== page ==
I don’t expect Chapman and Olson to be gone after 2021, I still think, that they see themselves as a contender next year. Maybe they will trade one of Manaea/Bassitt, but yeah you never know with Oakland. Also don’t forget offseason 2011/2012, I hope the A’s find a way to avoid another 3 year window of losing, but even that won’t be that bad, look at the Angels, Mariners or Rangers.

  3. x x

    Or the A’s could trade Manaea Piscotty Andrus and Diekman to the Friars for Gore Myers Pomeranz and cash. Sign Marte for something around 4/50 and Harrison for 3/13(not really sure what he’ll get). Backload both contracts of course and get Rosenthal to pay them for the honor of donning the green and gold. Maybe trade Kemp for a reliever or two and then Olson can be sold next offseason. No rebuild required.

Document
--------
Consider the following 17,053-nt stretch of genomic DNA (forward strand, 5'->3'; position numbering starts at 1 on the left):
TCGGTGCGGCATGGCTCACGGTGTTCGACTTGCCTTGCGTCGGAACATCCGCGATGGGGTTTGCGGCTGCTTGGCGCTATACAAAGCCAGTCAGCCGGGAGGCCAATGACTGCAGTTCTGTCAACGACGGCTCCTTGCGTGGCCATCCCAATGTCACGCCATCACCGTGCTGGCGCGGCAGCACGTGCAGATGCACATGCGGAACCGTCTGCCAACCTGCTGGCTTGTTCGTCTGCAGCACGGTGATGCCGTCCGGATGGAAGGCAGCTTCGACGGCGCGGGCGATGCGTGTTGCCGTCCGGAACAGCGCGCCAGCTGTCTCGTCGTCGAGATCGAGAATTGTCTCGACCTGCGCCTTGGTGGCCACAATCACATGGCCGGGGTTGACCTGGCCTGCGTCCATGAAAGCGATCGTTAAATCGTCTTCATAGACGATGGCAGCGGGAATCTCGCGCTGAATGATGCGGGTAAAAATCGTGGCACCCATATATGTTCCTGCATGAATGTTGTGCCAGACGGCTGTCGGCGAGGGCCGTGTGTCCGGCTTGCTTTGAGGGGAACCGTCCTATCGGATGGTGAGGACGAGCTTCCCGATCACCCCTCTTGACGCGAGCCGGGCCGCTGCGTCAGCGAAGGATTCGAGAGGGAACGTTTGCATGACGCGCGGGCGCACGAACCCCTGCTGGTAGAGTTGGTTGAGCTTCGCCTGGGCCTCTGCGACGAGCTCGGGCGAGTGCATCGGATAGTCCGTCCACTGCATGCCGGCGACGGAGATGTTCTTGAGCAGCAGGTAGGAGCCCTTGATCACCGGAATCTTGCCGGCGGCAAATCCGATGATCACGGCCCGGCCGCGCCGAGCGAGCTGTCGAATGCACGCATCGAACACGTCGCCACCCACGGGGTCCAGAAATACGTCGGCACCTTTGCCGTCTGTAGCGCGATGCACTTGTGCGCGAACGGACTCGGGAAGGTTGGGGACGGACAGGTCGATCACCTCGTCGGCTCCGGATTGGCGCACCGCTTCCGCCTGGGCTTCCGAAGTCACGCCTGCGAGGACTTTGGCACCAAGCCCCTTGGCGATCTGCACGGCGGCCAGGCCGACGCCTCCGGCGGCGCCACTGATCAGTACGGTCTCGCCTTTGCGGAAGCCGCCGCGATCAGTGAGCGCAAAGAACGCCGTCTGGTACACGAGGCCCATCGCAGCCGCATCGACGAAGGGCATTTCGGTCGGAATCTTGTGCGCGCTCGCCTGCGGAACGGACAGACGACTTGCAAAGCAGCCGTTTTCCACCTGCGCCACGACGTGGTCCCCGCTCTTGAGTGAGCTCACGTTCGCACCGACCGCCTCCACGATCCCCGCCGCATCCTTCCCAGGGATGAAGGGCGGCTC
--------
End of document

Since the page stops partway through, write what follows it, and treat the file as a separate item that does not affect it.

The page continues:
Also they should pay Matt Chapman whatever the hell he wants immediately. If Fisher and Co. can give Khris Davis $17mil/year then there’s enough $ to buyout Chapman’s arb and tack on a couple more years.

  4. Charlie Edwards

    While I think a fire sale is coming I think at least one of Chapman/Olson will still be at Oakland on opening day next year and I think they keep Bassitt & Laureano. There is a need to put a solid product on the field next year due to the stadium situation, if they tank then it makes negotiating Howard terminal harder, so if they do a complete fire sale it won’t be until they are confident that’s sorted out and I doubt that will be sorted enough this offseason to be able to sell everyone off.